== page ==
The Most Energy Efficient Refrigerator 2024: Top 7

Introduction – Refrigerators Rank 7th In Biggest Home Electricity Use

[Update Jan 7th 2024: We re-examined the EnergyStar data and updated the table].

We recently reanalyzed our data and found that we have two new contenders. First we have a new top most efficient winner from LG, and second we have a new one in the 7th position from Arctic Wind. It’s not surprising that refrigerators and freezers, combined, are the 7th most electricity hungry appliances in a home. Here we take a look at the most energy efficient refrigerator.

Refrigerator efficiency factors in the volume cooled

7 Most Energy Efficient Refrigerator 2024

Here we introduce the top 7 most energy-efficient refrigerators. See our table below if you’re interested in a side-by-side comparison.

1. LG LHTNS2403*

A new champion coming in at number 1 for efficiency is the LG LHTNS2403S. The truth is that it looks very similar to an older model that LG must have discontinued, the LRTLS2403* series which had very similar efficiency that’s 10% more energy efficient than the US Federal Standard.

It offers 23.8 cubic feet of storage space and demonstrates notable energy efficiency, consuming only 417 kWh per year. This translates to an exceptional 14.63 kWh per cubic foot, making it the most efficient model in its class on a kWh per cubic foot basis.

In terms of design, the LG LHTNS2403S features a modern aesthetic with clean lines and hidden hinges. The interior is illuminated by energy-saving LED lighting, and the unit includes digital temperature controls for maintaining optimal conditions. It’s also equipped with a quiet operation compressor, adding to its user-friendly attributes.

While the model boasts a spacious interior and versatile storage options, including humidity-controlled crispers for fruits and vegetables, it is important to note that these features are fairly standard in contemporary refrigerators.

The model’s true standout aspect is its energy efficiency, which is a significant factor for environmentally conscious consumers.

2. Samsung RF30BB6602**

Samsung, a global leader in technology, has unveiled its new BESPOKE refrigerator line. On our list it is number 2, displacing GE from June 2023 with an efficiency of 14.77 kWh per cubic foot cooled.

These refrigerators come in a variety of models, each offering sophisticated temperature controls and customizable panels in a range of colors and finishes like Matte Black Steel and Navy Glass.

The 4-Door Flex model stands out with features like a Beverage Center with an AutoFill Water Pitcher, a Dual Ice Maker, and FlexZone technology that allows for up to five different temperature settings.

Other models in the BESPOKE line, such as the Flex Column and Bottom Freezer refrigerators, offer similar customization and advanced cooling features.

The series also includes specialized units like the Kimchi and Specialty Series Refrigerator, designed for precise cooling and fermentation.

For those looking for smart capabilities, the Family Hub models offer additional features like a built-in Dual Ice Maker and a FlexZone compartment.

3. GE GTE22JTN****

Coming in at number 3 is the GE’s GTE22JTN****, which is a line of refrigerators are some of the most efficient on the market, with an Energy Star rating of 2.0.

These fridges use an advanced cooling system and an automatic defrost cycle to keep your food fresh and your energy bills low.

It’s so close to the LG that we would say they’re identical in terms of total capacity and the amount of energy used per year. GE refrigerators have been around for over 100 years.

The first GE refrigerator was introduced in 1911. It was a wooden box that held ice and had a door that opened to the outside. The first GE refrigerators were not very popular and were only sold in a few stores.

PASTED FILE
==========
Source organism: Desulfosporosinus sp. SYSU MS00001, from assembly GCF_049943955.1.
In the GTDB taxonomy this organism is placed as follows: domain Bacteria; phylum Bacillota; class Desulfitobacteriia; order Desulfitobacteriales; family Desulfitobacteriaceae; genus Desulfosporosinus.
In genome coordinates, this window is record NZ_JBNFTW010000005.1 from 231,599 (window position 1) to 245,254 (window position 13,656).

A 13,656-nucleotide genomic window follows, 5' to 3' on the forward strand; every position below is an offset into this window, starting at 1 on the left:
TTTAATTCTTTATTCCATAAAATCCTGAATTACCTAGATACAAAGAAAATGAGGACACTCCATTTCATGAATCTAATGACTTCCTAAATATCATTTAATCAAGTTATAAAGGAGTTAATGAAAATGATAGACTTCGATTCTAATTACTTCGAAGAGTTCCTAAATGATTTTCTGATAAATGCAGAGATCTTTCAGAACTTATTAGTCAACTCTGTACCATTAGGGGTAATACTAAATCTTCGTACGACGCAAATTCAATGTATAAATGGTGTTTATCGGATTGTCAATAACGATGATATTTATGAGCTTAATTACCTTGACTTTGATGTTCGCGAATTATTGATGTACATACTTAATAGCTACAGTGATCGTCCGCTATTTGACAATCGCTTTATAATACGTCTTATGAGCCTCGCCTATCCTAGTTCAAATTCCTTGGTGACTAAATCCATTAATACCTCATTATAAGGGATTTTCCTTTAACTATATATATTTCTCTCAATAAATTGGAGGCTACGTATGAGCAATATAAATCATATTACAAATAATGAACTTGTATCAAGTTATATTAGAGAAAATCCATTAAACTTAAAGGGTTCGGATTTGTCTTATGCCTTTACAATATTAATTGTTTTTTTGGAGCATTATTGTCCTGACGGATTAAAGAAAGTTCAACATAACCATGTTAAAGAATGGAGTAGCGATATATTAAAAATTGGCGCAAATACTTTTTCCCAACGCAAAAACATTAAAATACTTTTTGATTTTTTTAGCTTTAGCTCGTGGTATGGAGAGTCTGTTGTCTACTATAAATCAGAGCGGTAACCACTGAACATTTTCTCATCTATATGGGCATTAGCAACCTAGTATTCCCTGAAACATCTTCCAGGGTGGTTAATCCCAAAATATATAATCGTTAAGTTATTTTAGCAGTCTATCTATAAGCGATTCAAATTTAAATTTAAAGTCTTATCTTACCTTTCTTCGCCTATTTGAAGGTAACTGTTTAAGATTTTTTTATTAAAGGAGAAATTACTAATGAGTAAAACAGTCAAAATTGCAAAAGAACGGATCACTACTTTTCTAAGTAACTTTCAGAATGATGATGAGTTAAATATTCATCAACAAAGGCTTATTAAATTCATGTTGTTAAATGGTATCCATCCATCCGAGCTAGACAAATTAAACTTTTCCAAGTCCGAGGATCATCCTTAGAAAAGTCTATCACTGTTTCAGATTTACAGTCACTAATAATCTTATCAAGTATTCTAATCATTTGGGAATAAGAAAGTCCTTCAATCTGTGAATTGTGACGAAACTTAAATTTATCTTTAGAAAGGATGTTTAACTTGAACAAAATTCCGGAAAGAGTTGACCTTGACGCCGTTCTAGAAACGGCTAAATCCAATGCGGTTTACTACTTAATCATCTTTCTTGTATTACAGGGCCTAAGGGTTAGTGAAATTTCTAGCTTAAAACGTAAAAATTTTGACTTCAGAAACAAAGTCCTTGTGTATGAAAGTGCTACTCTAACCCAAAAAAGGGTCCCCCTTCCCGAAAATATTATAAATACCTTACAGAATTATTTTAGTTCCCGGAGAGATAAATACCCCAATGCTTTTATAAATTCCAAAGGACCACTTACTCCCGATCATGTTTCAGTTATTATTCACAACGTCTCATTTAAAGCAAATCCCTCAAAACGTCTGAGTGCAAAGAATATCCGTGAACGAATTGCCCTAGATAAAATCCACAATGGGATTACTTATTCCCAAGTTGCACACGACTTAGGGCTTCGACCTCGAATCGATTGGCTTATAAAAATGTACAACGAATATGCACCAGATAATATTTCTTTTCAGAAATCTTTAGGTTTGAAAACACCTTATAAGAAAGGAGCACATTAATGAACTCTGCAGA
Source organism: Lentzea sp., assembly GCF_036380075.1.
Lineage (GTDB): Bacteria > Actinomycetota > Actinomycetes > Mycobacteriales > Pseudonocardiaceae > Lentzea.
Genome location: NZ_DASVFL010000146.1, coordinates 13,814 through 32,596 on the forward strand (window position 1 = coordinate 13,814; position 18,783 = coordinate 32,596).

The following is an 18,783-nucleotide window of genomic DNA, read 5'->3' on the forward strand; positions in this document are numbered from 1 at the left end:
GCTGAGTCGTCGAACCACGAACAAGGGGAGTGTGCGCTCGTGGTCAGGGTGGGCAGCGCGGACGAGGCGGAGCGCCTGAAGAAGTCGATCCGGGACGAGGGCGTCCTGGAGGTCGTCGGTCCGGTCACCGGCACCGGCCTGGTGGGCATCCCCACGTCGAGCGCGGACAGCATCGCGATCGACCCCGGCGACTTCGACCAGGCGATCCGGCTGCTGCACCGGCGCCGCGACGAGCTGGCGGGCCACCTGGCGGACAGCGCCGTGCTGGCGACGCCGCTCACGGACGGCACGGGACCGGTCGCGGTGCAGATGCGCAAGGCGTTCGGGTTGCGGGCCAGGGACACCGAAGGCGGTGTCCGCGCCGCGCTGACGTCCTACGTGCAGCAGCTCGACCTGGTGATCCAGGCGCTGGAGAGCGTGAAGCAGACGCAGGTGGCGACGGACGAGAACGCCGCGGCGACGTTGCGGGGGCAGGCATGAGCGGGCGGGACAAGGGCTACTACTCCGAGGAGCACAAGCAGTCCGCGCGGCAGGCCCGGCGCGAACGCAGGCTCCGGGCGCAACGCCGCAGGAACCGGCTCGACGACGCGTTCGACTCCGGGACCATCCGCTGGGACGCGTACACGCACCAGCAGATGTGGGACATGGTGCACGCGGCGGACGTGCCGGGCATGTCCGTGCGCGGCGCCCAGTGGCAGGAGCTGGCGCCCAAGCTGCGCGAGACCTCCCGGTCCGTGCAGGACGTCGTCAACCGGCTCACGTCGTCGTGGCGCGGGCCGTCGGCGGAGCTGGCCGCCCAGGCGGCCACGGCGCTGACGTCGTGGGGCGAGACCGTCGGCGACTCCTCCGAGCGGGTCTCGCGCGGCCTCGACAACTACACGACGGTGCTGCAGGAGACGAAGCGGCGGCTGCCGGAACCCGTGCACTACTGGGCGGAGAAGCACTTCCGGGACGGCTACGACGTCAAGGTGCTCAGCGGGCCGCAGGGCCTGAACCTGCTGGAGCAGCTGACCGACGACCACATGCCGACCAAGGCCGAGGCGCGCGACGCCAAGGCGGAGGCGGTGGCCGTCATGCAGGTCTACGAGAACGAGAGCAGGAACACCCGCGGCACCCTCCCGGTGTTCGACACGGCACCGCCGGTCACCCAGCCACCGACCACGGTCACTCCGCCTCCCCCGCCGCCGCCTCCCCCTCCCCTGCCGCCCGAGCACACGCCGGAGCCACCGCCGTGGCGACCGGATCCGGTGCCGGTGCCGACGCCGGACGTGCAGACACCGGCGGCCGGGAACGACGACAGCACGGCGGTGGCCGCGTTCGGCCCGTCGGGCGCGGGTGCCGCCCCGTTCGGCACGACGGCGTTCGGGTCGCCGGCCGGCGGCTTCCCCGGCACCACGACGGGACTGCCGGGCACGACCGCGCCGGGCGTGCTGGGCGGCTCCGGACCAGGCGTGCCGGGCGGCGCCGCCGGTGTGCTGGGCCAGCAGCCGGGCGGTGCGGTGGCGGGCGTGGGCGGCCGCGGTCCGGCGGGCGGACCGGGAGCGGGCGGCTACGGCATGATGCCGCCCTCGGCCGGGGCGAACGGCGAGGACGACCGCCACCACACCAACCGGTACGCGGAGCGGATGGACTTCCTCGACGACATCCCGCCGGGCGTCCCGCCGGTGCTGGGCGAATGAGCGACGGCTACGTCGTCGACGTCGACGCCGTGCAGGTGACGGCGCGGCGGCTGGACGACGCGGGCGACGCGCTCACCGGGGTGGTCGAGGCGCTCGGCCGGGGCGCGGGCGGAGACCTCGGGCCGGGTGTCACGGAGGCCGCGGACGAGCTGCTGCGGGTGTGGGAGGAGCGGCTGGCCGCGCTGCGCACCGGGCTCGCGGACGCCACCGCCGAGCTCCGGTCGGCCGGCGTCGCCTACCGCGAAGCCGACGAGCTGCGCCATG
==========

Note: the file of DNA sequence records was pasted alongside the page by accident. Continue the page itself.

In 1915, GE released a new model of refrigerator that was made of metal and had a glass door. This model was more popular and was sold in more stores.

4. Whirlpool WRT541SZD*0*

The Whirlpool refrigerator is a top freezer type that is ENERGY STAR certified. It uses 10% less energy than the US Federal Standard.

The refrigerator has a total volume of 21.3 cubic feet and is 64.8 inches tall and 32.5 inches wide. It has been available on the market as far back as September 3, 2014.

Whirlpool is one of the most popular appliance brands in the world and their refrigerators are no exception.

The history of Whirlpool refrigerators dates back to the early 20th century when the company was founded in 1911.

Since then, Whirlpool has been constantly innovating and improving their refrigerators to keep up with the changing needs of consumers.

One of the most notable innovations from Whirlpool is the introduction of the frost-free refrigerator in the 1950s.

This type of refrigerator eliminates the need for manual defrosting, which was a tedious and time-consuming task.

Frost-free refrigerators quickly became the standard in the industry and are still widely used today.

In the 1980s, Whirlpool introduced the side-by-side refrigerator, which became an instant hit with consumers. This type of refrigerator offers more space than traditional top-freezer models and is much more convenient to use.

Side-by-side refrigerators are still very popular today and are offered in a variety of sizes and designs.

5. Midea HD-774**

The Midea refrigerator is a top freezer model that has automatic defrost with top-mounted freezer without an automatic ice maker. The defrost is automatic. The dimensions are 67.0″ x 33.0″, with a capacity of 21.0 ft3. The adjusted volume is 25.6 ft3.

The estimated annual energy use is 394 kWh/yr. It is certified to meet ENERGY STAR Most Efficient 2022 criteria. The Midea refrigerator was first introduced in China in the early 1980s. It was designed as a low-cost alternative to the more expensive refrigerators that were available at the time.

The Midea refrigerator quickly became popular in China and other parts of Asia. In the early 1990s, the company began exporting its refrigerators to Europe and the United States. Today, Midea refrigerators are sold in more than 100 countries around the world.

6. Frigidaire FFHT2022A